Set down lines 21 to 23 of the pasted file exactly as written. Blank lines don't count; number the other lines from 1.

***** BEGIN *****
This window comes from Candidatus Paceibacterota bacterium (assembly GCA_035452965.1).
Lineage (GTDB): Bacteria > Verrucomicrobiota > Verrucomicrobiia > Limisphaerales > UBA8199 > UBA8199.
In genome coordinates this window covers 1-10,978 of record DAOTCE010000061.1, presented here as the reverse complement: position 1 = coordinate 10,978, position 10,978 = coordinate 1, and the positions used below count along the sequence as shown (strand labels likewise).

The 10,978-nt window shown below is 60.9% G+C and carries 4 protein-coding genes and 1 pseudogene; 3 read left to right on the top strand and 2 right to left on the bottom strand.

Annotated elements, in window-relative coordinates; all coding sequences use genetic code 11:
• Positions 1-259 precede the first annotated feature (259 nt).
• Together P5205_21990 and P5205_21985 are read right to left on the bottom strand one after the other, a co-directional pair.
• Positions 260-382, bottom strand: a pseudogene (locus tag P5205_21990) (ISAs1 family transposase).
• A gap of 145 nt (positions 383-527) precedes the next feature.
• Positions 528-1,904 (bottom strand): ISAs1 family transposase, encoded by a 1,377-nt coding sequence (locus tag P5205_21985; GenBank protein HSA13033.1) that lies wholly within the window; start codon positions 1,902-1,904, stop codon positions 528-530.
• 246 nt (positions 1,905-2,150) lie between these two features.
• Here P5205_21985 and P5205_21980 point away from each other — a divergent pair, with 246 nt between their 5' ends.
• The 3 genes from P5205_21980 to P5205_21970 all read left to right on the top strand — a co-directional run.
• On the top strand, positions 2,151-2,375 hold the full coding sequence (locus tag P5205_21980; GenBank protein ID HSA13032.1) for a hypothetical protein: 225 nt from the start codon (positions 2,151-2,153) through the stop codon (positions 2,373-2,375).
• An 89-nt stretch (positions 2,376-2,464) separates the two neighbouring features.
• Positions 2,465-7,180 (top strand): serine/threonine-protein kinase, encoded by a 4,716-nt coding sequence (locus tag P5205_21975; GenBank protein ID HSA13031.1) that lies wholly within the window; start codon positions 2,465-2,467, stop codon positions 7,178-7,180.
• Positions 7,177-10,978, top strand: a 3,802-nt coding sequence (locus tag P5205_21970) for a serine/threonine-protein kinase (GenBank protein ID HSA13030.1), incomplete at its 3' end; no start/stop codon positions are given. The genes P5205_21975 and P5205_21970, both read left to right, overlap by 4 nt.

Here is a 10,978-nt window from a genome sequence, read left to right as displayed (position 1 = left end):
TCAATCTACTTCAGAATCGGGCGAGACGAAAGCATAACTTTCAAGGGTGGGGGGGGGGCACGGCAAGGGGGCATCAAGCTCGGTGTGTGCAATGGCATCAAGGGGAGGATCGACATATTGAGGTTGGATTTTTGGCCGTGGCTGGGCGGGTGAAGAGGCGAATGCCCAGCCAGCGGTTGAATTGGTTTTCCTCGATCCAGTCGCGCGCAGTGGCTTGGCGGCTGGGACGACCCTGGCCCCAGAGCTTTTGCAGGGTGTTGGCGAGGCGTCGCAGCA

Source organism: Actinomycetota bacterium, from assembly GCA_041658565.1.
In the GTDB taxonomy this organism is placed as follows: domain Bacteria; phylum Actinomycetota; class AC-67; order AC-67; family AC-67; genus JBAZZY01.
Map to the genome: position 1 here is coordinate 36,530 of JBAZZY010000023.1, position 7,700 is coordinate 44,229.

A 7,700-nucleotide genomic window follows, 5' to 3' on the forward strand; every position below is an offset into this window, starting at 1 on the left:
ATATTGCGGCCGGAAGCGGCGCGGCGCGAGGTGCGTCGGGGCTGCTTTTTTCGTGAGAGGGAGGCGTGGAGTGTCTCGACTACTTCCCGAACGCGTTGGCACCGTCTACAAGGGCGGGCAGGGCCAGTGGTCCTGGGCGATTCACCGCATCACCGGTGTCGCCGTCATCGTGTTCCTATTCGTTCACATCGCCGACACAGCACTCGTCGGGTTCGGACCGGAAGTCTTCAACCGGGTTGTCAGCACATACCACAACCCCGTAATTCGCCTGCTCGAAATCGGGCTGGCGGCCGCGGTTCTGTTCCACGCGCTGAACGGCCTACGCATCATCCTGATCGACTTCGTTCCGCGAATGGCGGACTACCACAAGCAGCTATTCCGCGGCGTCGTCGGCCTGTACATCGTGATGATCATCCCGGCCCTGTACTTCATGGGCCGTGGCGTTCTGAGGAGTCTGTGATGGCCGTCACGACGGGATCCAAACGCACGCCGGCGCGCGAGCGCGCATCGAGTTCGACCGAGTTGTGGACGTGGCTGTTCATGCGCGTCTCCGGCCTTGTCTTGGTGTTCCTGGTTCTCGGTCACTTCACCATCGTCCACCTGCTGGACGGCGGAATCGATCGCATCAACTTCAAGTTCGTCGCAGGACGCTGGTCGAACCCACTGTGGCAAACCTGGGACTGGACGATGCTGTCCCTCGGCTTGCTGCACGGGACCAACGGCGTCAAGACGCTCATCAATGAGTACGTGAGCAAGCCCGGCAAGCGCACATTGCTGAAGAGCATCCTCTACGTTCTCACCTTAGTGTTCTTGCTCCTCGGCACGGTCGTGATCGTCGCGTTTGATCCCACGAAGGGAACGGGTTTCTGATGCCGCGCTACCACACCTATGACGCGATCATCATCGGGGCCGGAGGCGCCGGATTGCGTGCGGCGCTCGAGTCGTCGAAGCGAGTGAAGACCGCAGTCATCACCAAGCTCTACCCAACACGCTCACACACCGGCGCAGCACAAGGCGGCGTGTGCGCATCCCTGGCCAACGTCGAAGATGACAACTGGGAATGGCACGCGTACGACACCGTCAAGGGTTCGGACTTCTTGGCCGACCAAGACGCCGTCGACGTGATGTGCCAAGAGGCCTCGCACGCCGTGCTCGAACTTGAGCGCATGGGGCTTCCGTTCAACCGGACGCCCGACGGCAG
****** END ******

In the GTDB taxonomy this organism is placed as follows: domain Bacteria; phylum Actinomycetota; class AC-67; order AC-67; family AC-67; genus JBAZZY01.
Map to the genome: position 1 here is coordinate 36,530 of JBAZZY010000023.1, position 7,700 is coordinate 44,229.

A 7,700-nucleotide genomic window follows, 5' to 3' on the forward strand; every position below is an offset into this window, starting at 1 on the left: